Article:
Potential side effects

Immune thrombocytopenic purpura (ITP) was reported in three patients, one of whom died in the alemtuzumab group in a Phase 2 trial [36]. As a consequence, alemtuzumab was suspended in trials in 2005. Afterwards, monitoring was required for monthly complete blood counts for detecting abnormalities as early as possible, and for monthly side contacts with the patient [40]. Besides ITP, herpes infections, thyroid-associated diseases and infections were more common in the alemtuzumab group [38]. Infusion-associated effects occurred more often in the alemtuzumab group. Up to 18% of all treated patients with alemtuzumab developed thyroid-associated disorders in Phase III trials [38, 39].

Infusion-related side effects are relatively common [39]. During the first infusion, urticaria, pyrexia and rigor may occur. Neurological symptoms will last for several hours [34]. Concomitant medication with glucocorticosteroids, antihistamines and antibiotics is recommended [41]. The most important adverse effects are secondary humoral autoimmunity that may result from reconstitution of B cells prior to regulatory T cells [29], and may occur up to 5 years after therapy. Autoimmunity is described in about one-fifth of all treated patients [42-44]. Thyroid-associated autoimmune diseases are most common, but also haematological, renal and dermatological autoimmune diseases may occur, most of them in the second year of treatment [45, 46]. Drug monitoring (infections, autoimmunity inclusive ITP) is essential in patients treated with alemtuzumab.

Outlook

Alemtuzumab seems to be a candidate for induction therapy, meaning that treatment is initiated with one drug and maintenance treatment is performed with another drug. This approach has been shown to be successful in treatment with mitoxantrone, with short- and long-lasting benefits. Despite the risks for autoimmune disease, alemtuzumab may be an ideal candidate for patients with active MS [47]. There are reports of PML under alemtuzumab in patients treated for CLL or non-Hodgkin lymphoma [48]. Currently, there are no cases of PML in patients with MS. The clinician should be aware the risk of PML, and we would recommend testing for JC virus status. Depending on the result, individual decision-making has to consider the risk of PML.

On 14 August 2012 the marketing authorization holder withdrew MabCampath® (alemtuzumab) voluntarily from market authorization. Patients with a B-CLL and who need treatment with MabCampath® will receive it through patient access programmes [49]. Recently a positive opinion was adopted, and the granting of market authorization for Lemtrada® (alemtuzumab) was recommended by the EMA [3].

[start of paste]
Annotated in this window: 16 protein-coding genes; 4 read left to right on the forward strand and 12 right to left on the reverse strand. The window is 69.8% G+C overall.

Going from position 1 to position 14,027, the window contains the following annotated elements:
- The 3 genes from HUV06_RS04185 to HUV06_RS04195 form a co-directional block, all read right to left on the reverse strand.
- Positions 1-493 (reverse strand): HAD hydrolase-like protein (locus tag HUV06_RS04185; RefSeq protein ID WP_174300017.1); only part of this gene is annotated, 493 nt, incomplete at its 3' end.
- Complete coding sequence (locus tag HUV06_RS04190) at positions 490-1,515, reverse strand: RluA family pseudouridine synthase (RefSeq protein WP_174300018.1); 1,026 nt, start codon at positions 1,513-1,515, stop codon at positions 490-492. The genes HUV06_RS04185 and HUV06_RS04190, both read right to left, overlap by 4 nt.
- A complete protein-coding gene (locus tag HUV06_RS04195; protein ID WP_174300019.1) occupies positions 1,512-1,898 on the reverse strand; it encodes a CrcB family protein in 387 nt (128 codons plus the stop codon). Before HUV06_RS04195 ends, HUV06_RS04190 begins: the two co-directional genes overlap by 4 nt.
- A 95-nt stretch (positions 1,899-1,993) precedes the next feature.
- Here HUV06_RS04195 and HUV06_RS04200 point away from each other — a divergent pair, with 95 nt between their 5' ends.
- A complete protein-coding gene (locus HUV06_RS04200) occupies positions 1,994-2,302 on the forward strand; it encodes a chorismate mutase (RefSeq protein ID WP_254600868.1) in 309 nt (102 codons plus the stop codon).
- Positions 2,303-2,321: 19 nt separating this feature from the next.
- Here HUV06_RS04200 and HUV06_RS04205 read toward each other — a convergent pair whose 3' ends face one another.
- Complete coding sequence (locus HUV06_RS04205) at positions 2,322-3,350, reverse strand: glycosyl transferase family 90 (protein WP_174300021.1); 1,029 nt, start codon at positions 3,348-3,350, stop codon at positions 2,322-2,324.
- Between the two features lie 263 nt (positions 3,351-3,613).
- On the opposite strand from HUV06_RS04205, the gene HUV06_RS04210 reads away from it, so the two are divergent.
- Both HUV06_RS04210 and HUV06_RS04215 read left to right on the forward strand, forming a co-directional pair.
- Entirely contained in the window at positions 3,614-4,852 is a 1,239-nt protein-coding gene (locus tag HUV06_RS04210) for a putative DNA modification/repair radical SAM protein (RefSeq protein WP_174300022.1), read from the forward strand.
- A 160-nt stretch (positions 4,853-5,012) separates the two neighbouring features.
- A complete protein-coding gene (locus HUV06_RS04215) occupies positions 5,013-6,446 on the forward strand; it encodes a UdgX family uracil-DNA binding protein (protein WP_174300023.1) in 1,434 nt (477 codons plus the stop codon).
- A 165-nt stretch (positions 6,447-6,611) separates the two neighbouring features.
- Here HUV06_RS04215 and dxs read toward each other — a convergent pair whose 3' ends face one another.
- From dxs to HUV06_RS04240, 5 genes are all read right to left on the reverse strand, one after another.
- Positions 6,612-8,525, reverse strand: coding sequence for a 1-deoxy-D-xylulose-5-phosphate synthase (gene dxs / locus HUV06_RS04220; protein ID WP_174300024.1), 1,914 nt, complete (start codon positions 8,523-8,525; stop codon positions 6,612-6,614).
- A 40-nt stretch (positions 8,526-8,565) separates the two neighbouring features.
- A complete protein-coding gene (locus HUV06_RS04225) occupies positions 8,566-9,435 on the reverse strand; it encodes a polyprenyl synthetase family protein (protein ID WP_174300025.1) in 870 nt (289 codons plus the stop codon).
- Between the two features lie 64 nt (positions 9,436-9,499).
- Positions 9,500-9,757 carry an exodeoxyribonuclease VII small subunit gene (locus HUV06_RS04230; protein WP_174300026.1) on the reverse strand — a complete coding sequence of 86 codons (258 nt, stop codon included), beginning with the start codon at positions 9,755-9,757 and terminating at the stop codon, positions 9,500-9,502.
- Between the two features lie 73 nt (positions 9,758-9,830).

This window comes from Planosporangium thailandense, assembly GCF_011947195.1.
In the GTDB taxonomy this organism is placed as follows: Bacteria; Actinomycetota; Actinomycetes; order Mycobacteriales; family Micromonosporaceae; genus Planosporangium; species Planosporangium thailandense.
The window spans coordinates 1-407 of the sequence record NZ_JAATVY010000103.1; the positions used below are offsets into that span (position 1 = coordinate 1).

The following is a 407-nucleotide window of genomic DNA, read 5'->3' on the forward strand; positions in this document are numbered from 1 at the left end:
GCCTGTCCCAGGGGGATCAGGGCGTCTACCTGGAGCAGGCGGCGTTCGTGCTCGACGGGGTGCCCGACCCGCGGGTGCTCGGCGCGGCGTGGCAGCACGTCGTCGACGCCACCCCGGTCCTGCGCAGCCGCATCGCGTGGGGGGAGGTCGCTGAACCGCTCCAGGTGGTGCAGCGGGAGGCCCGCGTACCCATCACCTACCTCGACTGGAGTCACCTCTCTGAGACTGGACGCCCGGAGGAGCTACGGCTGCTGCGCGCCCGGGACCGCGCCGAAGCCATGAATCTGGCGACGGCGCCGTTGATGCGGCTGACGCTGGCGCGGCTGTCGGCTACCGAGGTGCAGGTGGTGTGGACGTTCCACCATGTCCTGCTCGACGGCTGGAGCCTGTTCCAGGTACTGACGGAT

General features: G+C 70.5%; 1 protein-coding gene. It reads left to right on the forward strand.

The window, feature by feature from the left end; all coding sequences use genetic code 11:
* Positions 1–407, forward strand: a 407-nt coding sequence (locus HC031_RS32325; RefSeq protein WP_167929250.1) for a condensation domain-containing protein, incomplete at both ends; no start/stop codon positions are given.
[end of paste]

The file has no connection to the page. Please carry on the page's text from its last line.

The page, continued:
Daclizumab (Zenapax®)

  1. Top of page
  2. Summary
  3. Introduction
  4. Natalizumab (Tysabri®)
  5. Alemtuzumab (Campath®, MabCampath®, Lemtrada®)
  6. Daclizumab (Zenapax®)
  7. Rituximab
  8. Ocrelizumab
  9. Ofatumumab (Arzerra®)
  10. Tocilizumab
  11. Eculizumab
  12. Conclusion
  13. Disclosure
  14. References

Background

Daclizumab is a humanized IgG1 mAb and binds to the alpha subunit of the human high-affinity IL-2 receptor (CD25) on activated lymphocytes and inhibits binding of IL-2. As a consequence, the receptors are saturated and T cell activation is prevented. It is approved by the FDA for prophylaxis of acute organ rejection in patients with renal transplantation [50]. It has been withdrawn in Europe for commercial reasons [51]. Mechanisms of action are not fully understood. Interestingly, therapy response correlated with expansion of CD56bright natural killer (NK) cells [52]. Expansion of CD56bright NK cells may lead to down-regulated T cell responses. The increase of CD56bright NK cells correlated with therapy response [53]. This phenomenon could also be detected in the CSF [54]. NK cells play an incompletely understood role in the pathophysiology of MS, but it seems that they are involved in the immunoregulation of MS. In animal studies, NK cell depletion led to exacerbation in experimental autoimmune encephalomyelitis (EAE). In clinical trials it could be shown that IFN-β led to an expansion of immunoregulatory CD56bright and to a decrease in cytotoxic CD56dim NK cells [55]. Expansion of CD56bright NK cells may serve as biomarker for therapy response in individual patients [56].

Clinical trials

Daclizumab has been tested in several small trials in patients with MS. Bielekova et al. tested daclizumab in patients with incomplete response to IFN-β treatment. Eleven patients were included in this Phase II open-label trial. Daclizumab administered 1 mg/kg i.v. every second week in the first month and thereafter every 4 weeks (seven total infusions) led to a decrease in new Gd-enhancing lesions of 78% and the total burden of Gd-enhancing lesions decreased by 70% [57]. A small trial tested daclizumab in nine patients with RRMS and incomplete response to IFN-β. Again, a significant reduction in Gd-enhancing lesions could be shown in comparison to prior treatment with IFN-β alone. The positive effect of daclizumab on clinical outcomes could be seen in combination with IFN-β and with daclizumab alone [58]. Further trials in RRMS patients led to an improvement in EDSS by 2·2 points in comparison to EDSS prior to treatment with daclizumab (P < 0·0001), and ARR decreased from 2·15 to 0·33 (P < 0·0001) [59]. A retrospective analysis of patients receiving daclizumab was performed in comparison with patients off treatment with daclizumab. More than 1300 MRIs were analysed from 70 patients. The decline in brain volume was significantly lower in the daclizumab group than in the control group [60].